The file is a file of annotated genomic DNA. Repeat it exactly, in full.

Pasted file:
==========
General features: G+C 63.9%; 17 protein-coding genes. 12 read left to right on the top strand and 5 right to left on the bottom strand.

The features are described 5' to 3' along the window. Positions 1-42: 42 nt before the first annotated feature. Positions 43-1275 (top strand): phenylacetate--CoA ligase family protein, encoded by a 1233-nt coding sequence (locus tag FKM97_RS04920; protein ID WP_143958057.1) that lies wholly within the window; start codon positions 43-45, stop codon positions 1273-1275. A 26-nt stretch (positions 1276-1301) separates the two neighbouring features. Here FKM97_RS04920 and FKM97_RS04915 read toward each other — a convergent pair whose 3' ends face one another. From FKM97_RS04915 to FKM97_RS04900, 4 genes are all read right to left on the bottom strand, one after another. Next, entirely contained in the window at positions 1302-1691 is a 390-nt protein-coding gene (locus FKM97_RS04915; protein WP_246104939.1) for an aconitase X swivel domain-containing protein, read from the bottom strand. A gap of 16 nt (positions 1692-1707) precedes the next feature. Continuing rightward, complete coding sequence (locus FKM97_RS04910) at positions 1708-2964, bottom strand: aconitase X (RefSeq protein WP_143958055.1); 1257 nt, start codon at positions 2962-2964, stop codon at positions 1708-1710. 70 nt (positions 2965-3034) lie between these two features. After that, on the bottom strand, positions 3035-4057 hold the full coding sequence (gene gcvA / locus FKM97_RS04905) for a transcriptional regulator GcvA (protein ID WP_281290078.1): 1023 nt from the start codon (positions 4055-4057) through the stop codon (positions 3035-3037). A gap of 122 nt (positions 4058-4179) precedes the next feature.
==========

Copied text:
General features: G+C 63.9%; 17 protein-coding genes. 12 read left to right on the top strand and 5 right to left on the bottom strand.

The features are described 5' to 3' along the window. Positions 1-42: 42 nt before the first annotated feature. Positions 43-1275 (top strand): phenylacetate--CoA ligase family protein, encoded by a 1233-nt coding sequence (locus tag FKM97_RS04920; protein ID WP_143958057.1) that lies wholly within the window; start codon positions 43-45, stop codon positions 1273-1275. A 26-nt stretch (positions 1276-1301) separates the two neighbouring features. Here FKM97_RS04920 and FKM97_RS04915 read toward each other — a convergent pair whose 3' ends face one another. From FKM97_RS04915 to FKM97_RS04900, 4 genes are all read right to left on the bottom strand, one after another. Next, entirely contained in the window at positions 1302-1691 is a 390-nt protein-coding gene (locus FKM97_RS04915; protein WP_246104939.1) for an aconitase X swivel domain-containing protein, read from the bottom strand. A gap of 16 nt (positions 1692-1707) precedes the next feature. Continuing rightward, complete coding sequence (locus FKM97_RS04910) at positions 1708-2964, bottom strand: aconitase X (RefSeq protein WP_143958055.1); 1257 nt, start codon at positions 2962-2964, stop codon at positions 1708-1710. 70 nt (positions 2965-3034) lie between these two features. After that, on the bottom strand, positions 3035-4057 hold the full coding sequence (gene gcvA / locus FKM97_RS04905) for a transcriptional regulator GcvA (protein ID WP_281290078.1): 1023 nt from the start codon (positions 4055-4057) through the stop codon (positions 3035-3037). A gap of 122 nt (positions 4058-4179) precedes the next feature.